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The Chinese University of Hong Kong – Hong Kong

German citizens can travel to Hong Kong for a period of up to 90 days without a visa. After leaving (e.g. to Macau, or to the Republic of China with a visa you have already obtained in Germany), you may immediately be permitted an additional 90-day stay in Hong Kong without a visa. In this case, it is a prerequisite that the first time you enter Hong Kong your passport be valid for at least six more months.
(Source: http://www.auswaertiges-amt.de/DE/Laenderinformationen/00-SiHi/HongkongSicherheit.html)

It is easiest to find offers for rooms and flats in Hong Kong online. Besides the website Airbnb, where private rooms are available from € 650 per month, you can find accommodation in Hong Kong here (registration necessary).

There are plenty of ways to get around Hong Kong, whether by taxi, ferry, train, bus or tram. The city claims one of the world’s safest and most efficient public transport systems and a convenient payment method in the form of the Octopus card.

You can find the route planner of the Hong Kong Transport Department here.

To use public transport without cash, you will need an Octopus card. There are various types of Octopus cards available while Sold Tourist Octopus may be the best choice for tourists as it provides great convenience to you for both transportation and retail purchases during your stay in Hong Kong. This Octopus has some Hong Kong iconic landmarks featured on the card face, and you can easily get it from the major convenience stores within the airport or city.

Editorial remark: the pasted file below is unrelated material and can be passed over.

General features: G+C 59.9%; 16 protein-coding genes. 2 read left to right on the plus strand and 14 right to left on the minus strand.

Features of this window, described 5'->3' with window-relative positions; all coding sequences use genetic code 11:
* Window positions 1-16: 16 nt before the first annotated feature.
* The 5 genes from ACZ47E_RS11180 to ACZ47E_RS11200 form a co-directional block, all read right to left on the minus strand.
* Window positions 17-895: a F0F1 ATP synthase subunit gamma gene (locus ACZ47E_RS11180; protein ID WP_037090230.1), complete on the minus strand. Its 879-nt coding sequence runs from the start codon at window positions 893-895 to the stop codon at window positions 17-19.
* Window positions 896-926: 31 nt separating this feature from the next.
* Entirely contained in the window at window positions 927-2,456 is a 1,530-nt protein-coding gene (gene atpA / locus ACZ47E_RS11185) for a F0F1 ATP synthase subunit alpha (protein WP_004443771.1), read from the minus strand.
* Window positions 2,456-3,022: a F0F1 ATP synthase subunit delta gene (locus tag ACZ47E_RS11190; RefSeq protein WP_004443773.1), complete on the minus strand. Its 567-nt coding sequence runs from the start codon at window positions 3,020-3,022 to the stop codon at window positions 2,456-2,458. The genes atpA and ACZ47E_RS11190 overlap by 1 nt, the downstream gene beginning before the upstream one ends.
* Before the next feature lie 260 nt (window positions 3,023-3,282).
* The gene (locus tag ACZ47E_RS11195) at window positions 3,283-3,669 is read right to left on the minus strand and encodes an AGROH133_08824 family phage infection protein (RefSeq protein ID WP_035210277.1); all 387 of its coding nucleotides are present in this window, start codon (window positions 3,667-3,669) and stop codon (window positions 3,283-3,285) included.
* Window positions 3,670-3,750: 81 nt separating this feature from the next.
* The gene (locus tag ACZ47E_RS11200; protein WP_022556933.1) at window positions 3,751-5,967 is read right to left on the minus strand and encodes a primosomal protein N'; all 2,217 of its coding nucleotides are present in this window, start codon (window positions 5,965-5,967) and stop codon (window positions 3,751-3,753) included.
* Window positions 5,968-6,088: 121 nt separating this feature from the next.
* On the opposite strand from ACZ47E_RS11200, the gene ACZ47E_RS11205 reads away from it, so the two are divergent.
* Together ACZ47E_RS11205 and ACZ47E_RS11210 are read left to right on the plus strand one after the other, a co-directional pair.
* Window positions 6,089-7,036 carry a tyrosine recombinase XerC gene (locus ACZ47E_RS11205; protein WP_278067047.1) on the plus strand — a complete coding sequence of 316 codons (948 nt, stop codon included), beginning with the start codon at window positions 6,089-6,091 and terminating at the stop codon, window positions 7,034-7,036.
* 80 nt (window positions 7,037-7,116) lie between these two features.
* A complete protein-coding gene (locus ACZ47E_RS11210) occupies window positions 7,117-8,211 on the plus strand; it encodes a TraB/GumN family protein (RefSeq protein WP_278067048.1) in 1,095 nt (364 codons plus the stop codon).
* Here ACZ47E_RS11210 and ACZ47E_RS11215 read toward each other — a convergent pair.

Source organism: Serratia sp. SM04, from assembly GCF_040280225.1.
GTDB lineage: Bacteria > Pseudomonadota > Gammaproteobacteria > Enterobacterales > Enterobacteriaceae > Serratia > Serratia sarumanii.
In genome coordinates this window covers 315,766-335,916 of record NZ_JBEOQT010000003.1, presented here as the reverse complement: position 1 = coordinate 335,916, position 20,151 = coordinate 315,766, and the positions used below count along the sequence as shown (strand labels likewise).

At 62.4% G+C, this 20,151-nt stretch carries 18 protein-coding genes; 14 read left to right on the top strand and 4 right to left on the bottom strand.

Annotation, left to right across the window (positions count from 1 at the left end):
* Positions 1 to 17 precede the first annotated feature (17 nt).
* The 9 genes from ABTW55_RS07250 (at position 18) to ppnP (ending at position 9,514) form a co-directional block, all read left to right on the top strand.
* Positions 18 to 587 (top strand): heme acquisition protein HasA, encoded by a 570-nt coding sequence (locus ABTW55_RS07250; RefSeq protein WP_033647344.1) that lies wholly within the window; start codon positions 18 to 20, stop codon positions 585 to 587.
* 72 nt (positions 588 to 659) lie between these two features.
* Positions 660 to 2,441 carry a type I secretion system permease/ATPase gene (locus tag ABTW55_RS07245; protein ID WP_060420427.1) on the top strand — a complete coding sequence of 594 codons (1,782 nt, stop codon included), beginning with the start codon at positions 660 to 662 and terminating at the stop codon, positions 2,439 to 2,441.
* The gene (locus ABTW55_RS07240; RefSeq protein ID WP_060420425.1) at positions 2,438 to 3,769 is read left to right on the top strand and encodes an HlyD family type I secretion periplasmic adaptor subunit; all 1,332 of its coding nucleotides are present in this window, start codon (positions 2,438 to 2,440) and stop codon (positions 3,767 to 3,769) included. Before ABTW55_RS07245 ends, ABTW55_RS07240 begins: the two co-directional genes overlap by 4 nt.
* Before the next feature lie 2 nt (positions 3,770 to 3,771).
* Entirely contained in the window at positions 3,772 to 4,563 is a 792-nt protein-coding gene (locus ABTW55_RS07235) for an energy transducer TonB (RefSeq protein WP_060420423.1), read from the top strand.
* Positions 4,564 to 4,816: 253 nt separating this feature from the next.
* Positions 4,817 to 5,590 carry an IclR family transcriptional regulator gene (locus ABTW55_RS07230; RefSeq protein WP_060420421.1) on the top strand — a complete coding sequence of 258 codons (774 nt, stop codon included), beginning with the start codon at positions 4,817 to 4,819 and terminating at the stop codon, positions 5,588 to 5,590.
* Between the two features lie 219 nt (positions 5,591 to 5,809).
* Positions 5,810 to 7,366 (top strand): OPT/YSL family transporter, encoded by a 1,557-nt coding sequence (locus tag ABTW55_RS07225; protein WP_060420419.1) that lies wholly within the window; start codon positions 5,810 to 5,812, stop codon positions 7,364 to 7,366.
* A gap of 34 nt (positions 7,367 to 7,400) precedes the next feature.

(Source: http://www.tripadvisor.com/Travel-g294217-s303/Hong-Kong:China:Public.Transportation.html)

You should first of all find out if your own health insurance can offer you a package covering your stay in Hong Kong. You must remain insured in Germany so that you are covered whenever you return home.

Nearly all insurance companies offer foreign health insurance, rates for which you can find on their websites. Here are some examples:

The company Mawista specialises in foreign health insurance for those studying abroad.

During your stay at the CUHK within the context of the PCD network's Mobility Program you will receive support in the form of lump sum grants:

  • A subsidy of your accommodation costs
  • A subsidy of your travel costs
  • Exemption from student fees at the CUHK
  • Free access to all the university’s libraries

Simultaneous receipt of a scholarship

Other DAAD scholarships (e.g. PROMOS, individual DAAD scholarships, etc.) must be suspended during your stay. Likewise, a PCD fellowship cannot be combined with an ERASMUS scholarship, a Deutschlandstipendium, a Fulbright scholarship, or a scholarship from the Deutsch-Französische Hochschule.

Other public or private scholarships may be accepted in full, in addition to that from the PCD network.

To take part in the PCD network's Mobility Program, M.A. and PhD students require an informal letter from a mentor offering to supervise their research during their stay at the University of Hong Kong. A mentor should be a humanities professor at the host university whom you choose and contact on your own before your stay. An overview of those teaching in the humanities at the CUHK can be found here.

A mentor must not necessarily be a professor working in your own field. Nonetheless, you will be affiliated with the institute of your mentor during your stay.

PostDocs are asked to show that they have already established contact with researchers at the CUHK (e.g., with an extract from an email).

Employees of Freie Universitaet Berlin taking part in the PCD network’s Mobility Program should, for legal and actuarial reasons, apply to have their exchange recognized as an official business trip (“Dienstreise”). Under specific conditions, you might continue to receive your salary whilst undertaking your trip.